Fairgrounds plan could expand horse use, protect longtime users

The improvements to the equine facilities at the Mesa County Fairgrounds that were begun two years ago this fall have proved a success.

Horse-related competitions and other events were up 33 percent this year, compared to two years ago.

Direct revenue to the county from use of the equine area increased 58 percent in the same 2010-2012 comparison, while estimated impact to the local economy rose 37 percent.

That’s not a bad return on Mesa County’s investment of roughly $1 million in a new horse barn, an expanded covered arena and ancillary facilities.

Fairgrounds officials and the Mesa County commissioners are looking to build on that success with the possibility of additional new horse facilitities in coming years. A contract to develop a master plan for the fairgrounds was approved by the commissioners last week, and a series of focus group and public meetings related to that plan are expected to be held later this month and in November.

But with success come additional problems. At the Mesa County Fairgrounds right now, one such problem is increased demand for using the equine facilities. This year, every weekend from mid-March through mid-October was booked, (there was one cancellation) and more groups want to use it.

Fairgrounds Manager Jo Carole Haxel made it clear that the fairgrounds administrators and the county commissioners want to protect the historic users of the equine facilities to ensure they continue to have access to the horse facilities at the fairgrounds, even if their shows don’t generate as much revenue as some of the newer, larger horse events. The long-time users have been a staple of the fairgrounds, some of them for decades, and helped sustain it long before recent improvements were made.

The larger equine events attract more competitors from outside the county, people who pay stall fees to keep their horses in the county barn or outside stalls and some RV fees for hooking up their campers in the county’s small RV lot. Others utilize local motels.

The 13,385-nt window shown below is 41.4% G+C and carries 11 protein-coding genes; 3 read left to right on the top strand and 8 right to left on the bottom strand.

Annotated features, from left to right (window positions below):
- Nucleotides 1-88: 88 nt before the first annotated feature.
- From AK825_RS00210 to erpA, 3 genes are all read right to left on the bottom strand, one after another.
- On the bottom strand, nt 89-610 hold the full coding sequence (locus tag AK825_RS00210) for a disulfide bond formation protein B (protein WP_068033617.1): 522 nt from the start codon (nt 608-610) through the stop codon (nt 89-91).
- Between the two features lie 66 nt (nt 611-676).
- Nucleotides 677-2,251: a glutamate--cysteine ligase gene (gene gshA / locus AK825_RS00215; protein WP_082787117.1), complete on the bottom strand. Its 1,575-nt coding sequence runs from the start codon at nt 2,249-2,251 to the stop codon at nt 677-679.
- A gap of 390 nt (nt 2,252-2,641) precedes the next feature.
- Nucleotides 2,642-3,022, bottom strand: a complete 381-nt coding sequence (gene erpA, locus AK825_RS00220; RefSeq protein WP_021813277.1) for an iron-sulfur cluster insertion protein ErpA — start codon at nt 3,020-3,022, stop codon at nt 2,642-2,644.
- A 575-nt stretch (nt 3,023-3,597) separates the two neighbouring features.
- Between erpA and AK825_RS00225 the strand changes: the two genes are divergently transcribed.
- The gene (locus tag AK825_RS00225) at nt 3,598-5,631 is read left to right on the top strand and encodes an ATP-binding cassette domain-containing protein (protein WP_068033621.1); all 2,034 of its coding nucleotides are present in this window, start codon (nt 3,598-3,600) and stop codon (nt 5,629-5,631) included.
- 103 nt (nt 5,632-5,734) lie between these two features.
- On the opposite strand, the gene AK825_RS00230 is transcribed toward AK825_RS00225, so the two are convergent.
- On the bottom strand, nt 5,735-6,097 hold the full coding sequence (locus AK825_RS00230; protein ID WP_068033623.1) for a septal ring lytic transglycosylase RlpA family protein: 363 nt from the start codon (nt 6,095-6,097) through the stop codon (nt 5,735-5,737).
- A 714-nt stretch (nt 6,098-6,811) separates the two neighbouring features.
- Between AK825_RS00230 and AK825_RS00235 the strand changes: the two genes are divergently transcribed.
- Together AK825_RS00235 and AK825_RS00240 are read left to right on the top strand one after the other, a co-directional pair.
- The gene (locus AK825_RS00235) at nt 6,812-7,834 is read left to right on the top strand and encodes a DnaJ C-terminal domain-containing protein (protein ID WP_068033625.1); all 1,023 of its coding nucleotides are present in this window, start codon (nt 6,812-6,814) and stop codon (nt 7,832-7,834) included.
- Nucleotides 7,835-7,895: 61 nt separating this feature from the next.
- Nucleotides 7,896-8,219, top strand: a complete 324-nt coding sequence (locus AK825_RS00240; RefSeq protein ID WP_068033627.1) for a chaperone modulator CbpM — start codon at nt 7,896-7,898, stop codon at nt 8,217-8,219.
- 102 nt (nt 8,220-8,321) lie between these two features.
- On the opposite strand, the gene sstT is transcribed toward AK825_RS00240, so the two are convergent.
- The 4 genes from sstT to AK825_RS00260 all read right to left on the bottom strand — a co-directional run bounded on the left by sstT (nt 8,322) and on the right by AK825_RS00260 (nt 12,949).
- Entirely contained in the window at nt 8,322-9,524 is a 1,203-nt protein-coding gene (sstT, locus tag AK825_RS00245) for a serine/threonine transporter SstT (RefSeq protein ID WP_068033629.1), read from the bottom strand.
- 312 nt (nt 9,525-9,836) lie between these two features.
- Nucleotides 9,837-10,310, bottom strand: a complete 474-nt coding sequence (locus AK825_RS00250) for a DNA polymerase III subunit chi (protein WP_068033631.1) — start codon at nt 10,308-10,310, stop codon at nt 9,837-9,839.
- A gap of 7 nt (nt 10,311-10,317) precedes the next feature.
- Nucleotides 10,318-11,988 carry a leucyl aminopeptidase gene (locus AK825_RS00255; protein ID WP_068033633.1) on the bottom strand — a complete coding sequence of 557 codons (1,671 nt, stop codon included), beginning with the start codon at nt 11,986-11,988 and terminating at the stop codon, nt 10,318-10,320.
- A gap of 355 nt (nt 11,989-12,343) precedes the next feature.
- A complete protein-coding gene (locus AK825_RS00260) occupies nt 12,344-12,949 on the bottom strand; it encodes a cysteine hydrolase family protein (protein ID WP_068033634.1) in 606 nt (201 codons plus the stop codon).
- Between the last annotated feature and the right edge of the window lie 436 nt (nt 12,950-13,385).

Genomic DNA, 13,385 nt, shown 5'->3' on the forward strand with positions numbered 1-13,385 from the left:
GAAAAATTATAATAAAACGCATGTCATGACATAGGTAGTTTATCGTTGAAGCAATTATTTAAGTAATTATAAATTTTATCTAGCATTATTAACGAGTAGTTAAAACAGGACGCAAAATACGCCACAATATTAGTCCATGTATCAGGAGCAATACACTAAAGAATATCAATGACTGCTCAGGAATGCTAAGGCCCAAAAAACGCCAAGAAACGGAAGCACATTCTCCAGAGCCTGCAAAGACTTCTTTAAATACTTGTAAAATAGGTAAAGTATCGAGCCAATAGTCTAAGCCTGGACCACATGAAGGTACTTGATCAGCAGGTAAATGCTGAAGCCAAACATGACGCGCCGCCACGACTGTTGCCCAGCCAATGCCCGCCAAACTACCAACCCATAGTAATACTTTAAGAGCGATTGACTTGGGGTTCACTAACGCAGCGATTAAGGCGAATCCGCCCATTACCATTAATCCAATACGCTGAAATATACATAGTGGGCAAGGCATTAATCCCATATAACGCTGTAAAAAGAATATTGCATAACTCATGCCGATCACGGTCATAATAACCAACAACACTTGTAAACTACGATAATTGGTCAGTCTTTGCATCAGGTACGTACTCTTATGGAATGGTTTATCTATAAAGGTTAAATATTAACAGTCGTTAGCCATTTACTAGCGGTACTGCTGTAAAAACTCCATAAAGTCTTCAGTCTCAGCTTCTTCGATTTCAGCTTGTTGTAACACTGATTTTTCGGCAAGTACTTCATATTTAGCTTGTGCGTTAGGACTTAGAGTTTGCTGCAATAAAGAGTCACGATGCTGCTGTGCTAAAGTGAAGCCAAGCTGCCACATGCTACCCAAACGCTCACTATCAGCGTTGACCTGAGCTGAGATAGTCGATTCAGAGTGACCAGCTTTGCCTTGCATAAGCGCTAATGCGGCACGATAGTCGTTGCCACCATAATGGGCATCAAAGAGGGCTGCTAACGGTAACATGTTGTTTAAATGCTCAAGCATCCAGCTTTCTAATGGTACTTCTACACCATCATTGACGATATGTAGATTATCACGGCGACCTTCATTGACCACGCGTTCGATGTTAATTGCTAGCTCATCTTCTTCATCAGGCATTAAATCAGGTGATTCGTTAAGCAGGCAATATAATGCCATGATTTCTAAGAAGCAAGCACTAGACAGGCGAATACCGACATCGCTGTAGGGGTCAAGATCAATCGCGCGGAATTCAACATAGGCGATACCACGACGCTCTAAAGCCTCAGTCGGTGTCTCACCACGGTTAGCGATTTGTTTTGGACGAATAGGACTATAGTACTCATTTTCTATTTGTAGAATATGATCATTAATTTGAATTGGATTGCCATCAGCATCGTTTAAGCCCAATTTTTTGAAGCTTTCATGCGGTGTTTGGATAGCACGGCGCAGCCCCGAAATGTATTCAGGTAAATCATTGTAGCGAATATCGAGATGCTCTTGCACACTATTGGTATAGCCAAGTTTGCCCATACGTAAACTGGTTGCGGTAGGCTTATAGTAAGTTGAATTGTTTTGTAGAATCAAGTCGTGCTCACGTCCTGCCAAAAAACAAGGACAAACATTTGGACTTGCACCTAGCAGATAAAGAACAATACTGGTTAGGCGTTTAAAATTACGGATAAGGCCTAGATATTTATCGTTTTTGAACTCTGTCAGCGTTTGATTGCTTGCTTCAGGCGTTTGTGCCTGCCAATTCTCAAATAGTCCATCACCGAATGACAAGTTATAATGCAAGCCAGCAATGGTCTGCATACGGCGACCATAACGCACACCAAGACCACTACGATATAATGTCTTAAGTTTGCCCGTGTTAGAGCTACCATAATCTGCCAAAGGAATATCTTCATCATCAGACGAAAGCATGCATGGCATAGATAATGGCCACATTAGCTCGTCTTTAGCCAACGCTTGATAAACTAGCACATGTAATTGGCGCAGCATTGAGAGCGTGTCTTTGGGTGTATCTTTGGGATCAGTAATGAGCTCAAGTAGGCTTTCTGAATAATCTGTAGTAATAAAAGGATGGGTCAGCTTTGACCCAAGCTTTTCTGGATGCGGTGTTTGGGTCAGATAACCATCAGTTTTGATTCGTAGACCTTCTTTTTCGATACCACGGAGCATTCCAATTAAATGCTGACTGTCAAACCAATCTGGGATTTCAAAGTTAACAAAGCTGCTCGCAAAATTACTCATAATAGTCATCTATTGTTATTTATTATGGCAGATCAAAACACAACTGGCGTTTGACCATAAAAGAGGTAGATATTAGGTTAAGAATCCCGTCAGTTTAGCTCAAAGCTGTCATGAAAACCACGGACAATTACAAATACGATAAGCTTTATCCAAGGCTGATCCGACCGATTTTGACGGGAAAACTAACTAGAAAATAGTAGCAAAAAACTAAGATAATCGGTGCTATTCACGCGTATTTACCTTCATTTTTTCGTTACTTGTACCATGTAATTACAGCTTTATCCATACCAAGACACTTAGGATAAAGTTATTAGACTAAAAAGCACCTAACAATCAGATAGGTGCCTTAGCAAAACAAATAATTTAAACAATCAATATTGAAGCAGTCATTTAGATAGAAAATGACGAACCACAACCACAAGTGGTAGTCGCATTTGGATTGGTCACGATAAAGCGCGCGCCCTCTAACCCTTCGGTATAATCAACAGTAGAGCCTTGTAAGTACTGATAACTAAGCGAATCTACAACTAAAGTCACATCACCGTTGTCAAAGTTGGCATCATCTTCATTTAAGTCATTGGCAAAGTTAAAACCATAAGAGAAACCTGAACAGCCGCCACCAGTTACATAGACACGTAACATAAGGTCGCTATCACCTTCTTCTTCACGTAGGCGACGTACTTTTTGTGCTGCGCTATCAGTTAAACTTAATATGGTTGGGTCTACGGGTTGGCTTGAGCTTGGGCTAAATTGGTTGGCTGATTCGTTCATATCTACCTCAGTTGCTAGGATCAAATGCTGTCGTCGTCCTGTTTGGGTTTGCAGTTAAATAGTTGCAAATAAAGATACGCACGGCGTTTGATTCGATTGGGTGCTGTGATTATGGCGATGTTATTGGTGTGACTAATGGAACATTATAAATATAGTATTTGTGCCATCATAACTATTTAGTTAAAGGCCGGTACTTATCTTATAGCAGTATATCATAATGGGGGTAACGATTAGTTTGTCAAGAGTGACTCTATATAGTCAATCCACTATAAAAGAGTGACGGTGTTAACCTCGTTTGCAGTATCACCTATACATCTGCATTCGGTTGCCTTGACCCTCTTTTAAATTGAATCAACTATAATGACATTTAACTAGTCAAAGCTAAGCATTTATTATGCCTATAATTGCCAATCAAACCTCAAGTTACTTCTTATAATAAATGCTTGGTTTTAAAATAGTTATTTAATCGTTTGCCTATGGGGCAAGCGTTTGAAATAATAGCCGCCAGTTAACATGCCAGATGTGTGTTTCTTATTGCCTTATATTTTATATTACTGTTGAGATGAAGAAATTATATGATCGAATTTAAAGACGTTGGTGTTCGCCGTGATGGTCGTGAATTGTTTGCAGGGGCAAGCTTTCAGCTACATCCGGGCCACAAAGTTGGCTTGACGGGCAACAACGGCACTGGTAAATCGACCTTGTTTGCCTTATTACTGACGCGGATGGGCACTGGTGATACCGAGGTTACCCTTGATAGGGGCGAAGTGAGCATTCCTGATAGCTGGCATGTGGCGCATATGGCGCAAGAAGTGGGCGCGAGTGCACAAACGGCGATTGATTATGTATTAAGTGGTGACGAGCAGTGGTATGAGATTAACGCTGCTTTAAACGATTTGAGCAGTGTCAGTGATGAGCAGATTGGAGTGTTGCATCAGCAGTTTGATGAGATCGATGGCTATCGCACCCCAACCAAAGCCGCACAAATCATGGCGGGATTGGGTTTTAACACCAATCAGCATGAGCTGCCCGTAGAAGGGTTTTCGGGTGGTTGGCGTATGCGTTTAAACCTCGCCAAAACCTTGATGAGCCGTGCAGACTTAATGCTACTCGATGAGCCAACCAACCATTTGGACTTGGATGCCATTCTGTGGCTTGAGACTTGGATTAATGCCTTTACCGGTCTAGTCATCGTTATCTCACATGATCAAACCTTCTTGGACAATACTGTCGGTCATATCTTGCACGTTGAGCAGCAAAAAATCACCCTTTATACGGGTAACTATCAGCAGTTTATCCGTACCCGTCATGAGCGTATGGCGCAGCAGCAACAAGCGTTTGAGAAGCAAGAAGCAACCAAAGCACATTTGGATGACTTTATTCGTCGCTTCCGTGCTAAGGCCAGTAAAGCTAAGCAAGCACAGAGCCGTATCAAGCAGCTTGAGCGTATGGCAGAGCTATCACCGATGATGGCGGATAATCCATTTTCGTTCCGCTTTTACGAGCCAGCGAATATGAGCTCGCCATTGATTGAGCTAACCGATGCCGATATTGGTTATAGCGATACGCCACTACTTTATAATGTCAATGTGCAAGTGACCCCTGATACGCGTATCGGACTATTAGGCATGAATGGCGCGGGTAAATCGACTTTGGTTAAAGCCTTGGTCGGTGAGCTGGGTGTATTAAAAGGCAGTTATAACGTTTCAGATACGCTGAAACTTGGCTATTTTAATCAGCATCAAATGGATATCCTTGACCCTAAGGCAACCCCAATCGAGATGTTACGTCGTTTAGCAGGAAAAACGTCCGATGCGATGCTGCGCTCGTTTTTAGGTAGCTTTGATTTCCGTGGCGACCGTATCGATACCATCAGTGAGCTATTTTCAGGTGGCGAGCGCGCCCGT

A possible solution for meeting the increasing demands was suggested in the business plan recently completed for the fairgrounds: Build a covered arena just west of the existing covered horse arena, identical in size to the existing one but perhaps with more and better bleachers. Also, construct at least one more horse barn similar to the one built in 2010-2011, but with more flexibility in the alignment of stalls. Finally, add to the availability of trailer and RV parking for the equine facility.

None of this would be done with horse racing in mind, Haxel said. In fact, if legislation is passed that leads eventually to horse racing at the Mesa County Fairgrounds, the master plan being developed now would basically have to be scrapped and a new one developed.

The concepts for the horse facilities in the business plan will be a large part of what is considered in the fairgrounds master plan the remainder of this year. But they aren’t the big-ticket item.

That would be the large event center suggested to be built approximately where the current rodeo arena and grandstands are located. The proposed 5,000-seat event center would be capable of hosting livestock events, especially horse shows, as well as concerts and perhaps other sporting events.

But everyone involved realizes that will be a costly endeavor, years down the road, that would require some sort of partnership with private groups or other public entities.

Much more feasible in the immediate future is the addition of a second covered arena, one or more barns and related facilites.

If a master plan is approved and the county commissioners authorize funding for the projects, Haxel believes those are projects that might be able to proceed in the next three or four years. But they probably won’t be the first improvements undertaken at the fairgrounds if the master plan is approved. That honor is likely to go to the BMX track on the west side of the fairgrounds, Haxel said.

That track is already the No. 7 BMX track in the country in terms of competitive events, she said. But it can’t host top national BMX events because it doesn’t have appropriate spectator areas, restrooms and related facilities.

Building a larger track with necessary facilites in an area north of the current location might be done through a partenership between the BMX community and the county, she said. It would be less expensive than other suggested projects and could move forward realtively quickly.

Still, the expansion of the equine facilities could be a possibility in the not-too-distant future. And, if that is accomplished, it would build on the success of the last improvements to attract more and larger horse events while protecting the historic horse users of the fairgrounds.

Those interested in what may occur at the fairgrounds should make a point of attending one of the upcoming meetings.


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